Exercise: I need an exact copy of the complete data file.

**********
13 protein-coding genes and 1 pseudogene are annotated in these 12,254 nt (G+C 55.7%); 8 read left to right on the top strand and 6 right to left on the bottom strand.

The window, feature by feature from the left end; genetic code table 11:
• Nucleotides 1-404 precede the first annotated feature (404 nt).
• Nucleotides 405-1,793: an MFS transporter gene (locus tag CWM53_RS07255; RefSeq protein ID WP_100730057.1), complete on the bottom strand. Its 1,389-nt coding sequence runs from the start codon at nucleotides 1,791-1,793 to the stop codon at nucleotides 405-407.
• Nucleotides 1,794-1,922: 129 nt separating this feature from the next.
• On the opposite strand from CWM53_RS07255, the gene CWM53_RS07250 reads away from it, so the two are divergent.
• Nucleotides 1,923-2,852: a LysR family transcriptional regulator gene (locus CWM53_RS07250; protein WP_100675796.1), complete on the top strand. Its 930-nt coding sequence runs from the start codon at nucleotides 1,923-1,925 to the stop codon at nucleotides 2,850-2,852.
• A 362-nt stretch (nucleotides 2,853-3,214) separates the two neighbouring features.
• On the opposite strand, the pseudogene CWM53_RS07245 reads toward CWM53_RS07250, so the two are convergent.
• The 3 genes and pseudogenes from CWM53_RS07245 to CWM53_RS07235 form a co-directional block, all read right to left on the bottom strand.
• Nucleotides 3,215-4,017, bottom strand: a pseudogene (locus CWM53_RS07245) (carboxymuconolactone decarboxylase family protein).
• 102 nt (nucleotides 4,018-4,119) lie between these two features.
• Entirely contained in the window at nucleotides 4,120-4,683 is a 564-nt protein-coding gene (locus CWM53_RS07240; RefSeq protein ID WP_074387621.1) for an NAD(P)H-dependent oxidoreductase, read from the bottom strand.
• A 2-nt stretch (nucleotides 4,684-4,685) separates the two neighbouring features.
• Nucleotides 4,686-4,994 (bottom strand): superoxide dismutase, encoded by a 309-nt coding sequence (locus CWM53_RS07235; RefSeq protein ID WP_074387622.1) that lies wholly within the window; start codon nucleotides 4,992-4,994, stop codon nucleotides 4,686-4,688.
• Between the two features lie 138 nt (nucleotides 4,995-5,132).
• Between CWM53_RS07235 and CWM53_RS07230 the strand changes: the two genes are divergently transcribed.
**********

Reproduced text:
13 protein-coding genes and 1 pseudogene are annotated in these 12,254 nt (G+C 55.7%); 8 read left to right on the top strand and 6 right to left on the bottom strand.

The window, feature by feature from the left end; genetic code table 11:
• Nucleotides 1-404 precede the first annotated feature (404 nt).
• Nucleotides 405-1,793: an MFS transporter gene (locus tag CWM53_RS07255; RefSeq protein ID WP_100730057.1), complete on the bottom strand. Its 1,389-nt coding sequence runs from the start codon at nucleotides 1,791-1,793 to the stop codon at nucleotides 405-407.
• Nucleotides 1,794-1,922: 129 nt separating this feature from the next.
• On the opposite strand from CWM53_RS07255, the gene CWM53_RS07250 reads away from it, so the two are divergent.
• Nucleotides 1,923-2,852: a LysR family transcriptional regulator gene (locus CWM53_RS07250; protein WP_100675796.1), complete on the top strand. Its 930-nt coding sequence runs from the start codon at nucleotides 1,923-1,925 to the stop codon at nucleotides 2,850-2,852.
• A 362-nt stretch (nucleotides 2,853-3,214) separates the two neighbouring features.
• On the opposite strand, the pseudogene CWM53_RS07245 reads toward CWM53_RS07250, so the two are convergent.
• The 3 genes and pseudogenes from CWM53_RS07245 to CWM53_RS07235 form a co-directional block, all read right to left on the bottom strand.
• Nucleotides 3,215-4,017, bottom strand: a pseudogene (locus CWM53_RS07245) (carboxymuconolactone decarboxylase family protein).
• 102 nt (nucleotides 4,018-4,119) lie between these two features.
• Entirely contained in the window at nucleotides 4,120-4,683 is a 564-nt protein-coding gene (locus CWM53_RS07240; RefSeq protein ID WP_074387621.1) for an NAD(P)H-dependent oxidoreductase, read from the bottom strand.
• A 2-nt stretch (nucleotides 4,684-4,685) separates the two neighbouring features.
• Nucleotides 4,686-4,994 (bottom strand): superoxide dismutase, encoded by a 309-nt coding sequence (locus CWM53_RS07235; RefSeq protein ID WP_074387622.1) that lies wholly within the window; start codon nucleotides 4,992-4,994, stop codon nucleotides 4,686-4,688.
• Between the two features lie 138 nt (nucleotides 4,995-5,132).
• Between CWM53_RS07235 and CWM53_RS07230 the strand changes: the two genes are divergently transcribed.